Texans owner reportedly said of protests: 'Can't have the inmates running the prison'

"We can't have the inmates running the prison," McNair reportedly said, referring to the players.  

Houston Texans owner Bob McNair has released an apology following controversial comments he reportedly made during a meeting with NFL owners and players.

On Oct. 17, 11 NFL owners and 13 players met at league headquarters in New York City. The anthem protests were the impetus for the meeting. But what resulted wasn't a mandate that players have to stand for the anthem but that the league and the NFLPA would work together on how to move forward, according to an exhaustive story from Seth Wickersham and Don Van Natta Jr. of ESPN the Magazine.

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"Respecting the flag" was important optically but so too was addressing players' concerns about social inequality, which was the reason Colin Kaepernick protested during the anthem for the first time in August 2016.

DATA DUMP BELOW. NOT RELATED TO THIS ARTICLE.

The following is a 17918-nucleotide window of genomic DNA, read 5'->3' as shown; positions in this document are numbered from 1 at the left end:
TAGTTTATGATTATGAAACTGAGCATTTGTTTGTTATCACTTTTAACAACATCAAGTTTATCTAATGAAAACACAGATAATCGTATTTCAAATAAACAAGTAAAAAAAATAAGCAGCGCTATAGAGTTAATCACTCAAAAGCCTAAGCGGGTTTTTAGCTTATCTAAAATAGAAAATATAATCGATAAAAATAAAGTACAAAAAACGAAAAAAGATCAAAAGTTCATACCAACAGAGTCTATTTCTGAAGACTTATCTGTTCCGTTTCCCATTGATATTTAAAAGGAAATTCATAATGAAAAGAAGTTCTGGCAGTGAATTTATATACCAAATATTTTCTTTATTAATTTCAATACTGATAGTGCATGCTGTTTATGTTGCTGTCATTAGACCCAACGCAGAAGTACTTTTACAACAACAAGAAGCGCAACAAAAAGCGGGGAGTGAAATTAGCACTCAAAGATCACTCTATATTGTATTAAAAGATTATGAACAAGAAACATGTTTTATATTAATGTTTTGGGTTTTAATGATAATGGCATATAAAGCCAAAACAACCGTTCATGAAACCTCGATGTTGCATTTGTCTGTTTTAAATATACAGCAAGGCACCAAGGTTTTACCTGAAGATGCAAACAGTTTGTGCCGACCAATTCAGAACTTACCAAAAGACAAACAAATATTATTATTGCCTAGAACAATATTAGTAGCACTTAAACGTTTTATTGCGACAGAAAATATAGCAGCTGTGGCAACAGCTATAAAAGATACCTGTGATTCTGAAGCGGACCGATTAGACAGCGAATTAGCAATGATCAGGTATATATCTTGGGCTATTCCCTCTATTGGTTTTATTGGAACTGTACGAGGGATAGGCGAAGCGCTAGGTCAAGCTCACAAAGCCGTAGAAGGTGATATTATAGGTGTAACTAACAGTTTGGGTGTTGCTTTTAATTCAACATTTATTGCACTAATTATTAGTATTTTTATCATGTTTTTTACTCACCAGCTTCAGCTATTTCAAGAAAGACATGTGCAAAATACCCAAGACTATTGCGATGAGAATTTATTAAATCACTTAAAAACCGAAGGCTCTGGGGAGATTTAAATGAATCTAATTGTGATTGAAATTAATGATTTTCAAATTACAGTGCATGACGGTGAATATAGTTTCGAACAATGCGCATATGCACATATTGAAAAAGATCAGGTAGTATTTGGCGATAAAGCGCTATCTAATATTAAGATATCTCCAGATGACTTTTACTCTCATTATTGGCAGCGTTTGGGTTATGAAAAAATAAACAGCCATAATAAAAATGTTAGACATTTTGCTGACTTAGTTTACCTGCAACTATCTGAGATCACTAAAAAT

For two days after the 24 owners and players convened, all the NFL owners met to discuss, among other things, what to do about sagging ratings, which was directly related to fans' anger at the anthem protests.

On Day 2 of the meetings, Cowboys owner Jerry Jones told his colleagues that they needed to seriously consider the impact the anthem issue was having on the league's bottom line, and to some in the room Jones was building towards an mandate that would require players to stand during the anthem, similar to NBA's rule.

According to Wickersham and Van Natta, as Jones made his case, Redskins owner Dan Snyder said, "See, Jones gets it -- 96 percent of Americans are for guys standing," a remark some dismissed as an overstatement. Texans owner and Trump supporter Bob McNair spoke next, and he had many of the same concerns as Jones.

"We can't have the inmates running the prison," McNair reportedly said, referring to the players.